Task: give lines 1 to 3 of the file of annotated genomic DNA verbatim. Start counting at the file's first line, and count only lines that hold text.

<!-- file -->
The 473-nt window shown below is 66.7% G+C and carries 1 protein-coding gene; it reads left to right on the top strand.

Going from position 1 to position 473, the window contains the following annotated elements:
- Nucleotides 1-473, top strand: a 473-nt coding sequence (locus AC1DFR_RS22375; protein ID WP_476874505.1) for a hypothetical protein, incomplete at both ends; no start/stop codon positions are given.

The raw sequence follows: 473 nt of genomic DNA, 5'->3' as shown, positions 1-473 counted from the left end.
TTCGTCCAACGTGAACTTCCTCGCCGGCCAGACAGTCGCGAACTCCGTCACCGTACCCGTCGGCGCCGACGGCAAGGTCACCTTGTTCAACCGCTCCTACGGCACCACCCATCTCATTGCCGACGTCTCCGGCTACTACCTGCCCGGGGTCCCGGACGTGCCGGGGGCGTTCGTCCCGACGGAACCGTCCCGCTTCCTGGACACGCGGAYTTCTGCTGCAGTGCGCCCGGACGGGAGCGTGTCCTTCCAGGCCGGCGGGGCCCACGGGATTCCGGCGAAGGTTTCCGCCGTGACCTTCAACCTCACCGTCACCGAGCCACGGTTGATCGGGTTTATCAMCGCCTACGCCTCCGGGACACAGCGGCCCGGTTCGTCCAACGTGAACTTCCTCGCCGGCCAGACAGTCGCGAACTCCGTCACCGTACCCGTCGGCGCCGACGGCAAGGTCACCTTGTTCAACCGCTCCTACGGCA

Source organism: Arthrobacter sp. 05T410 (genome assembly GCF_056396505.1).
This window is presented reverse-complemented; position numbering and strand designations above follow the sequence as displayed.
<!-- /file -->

The 473-nt window shown below is 66.7% G+C and carries 1 protein-coding gene; it reads left to right on the top strand.

Going from position 1 to position 473, the window contains the following annotated elements:
- Nucleotides 1-473, top strand: a 473-nt coding sequence (locus AC1DFR_RS22375; protein ID WP_476874505.1) for a hypothetical protein, incomplete at both ends; no start/stop codon positions are given.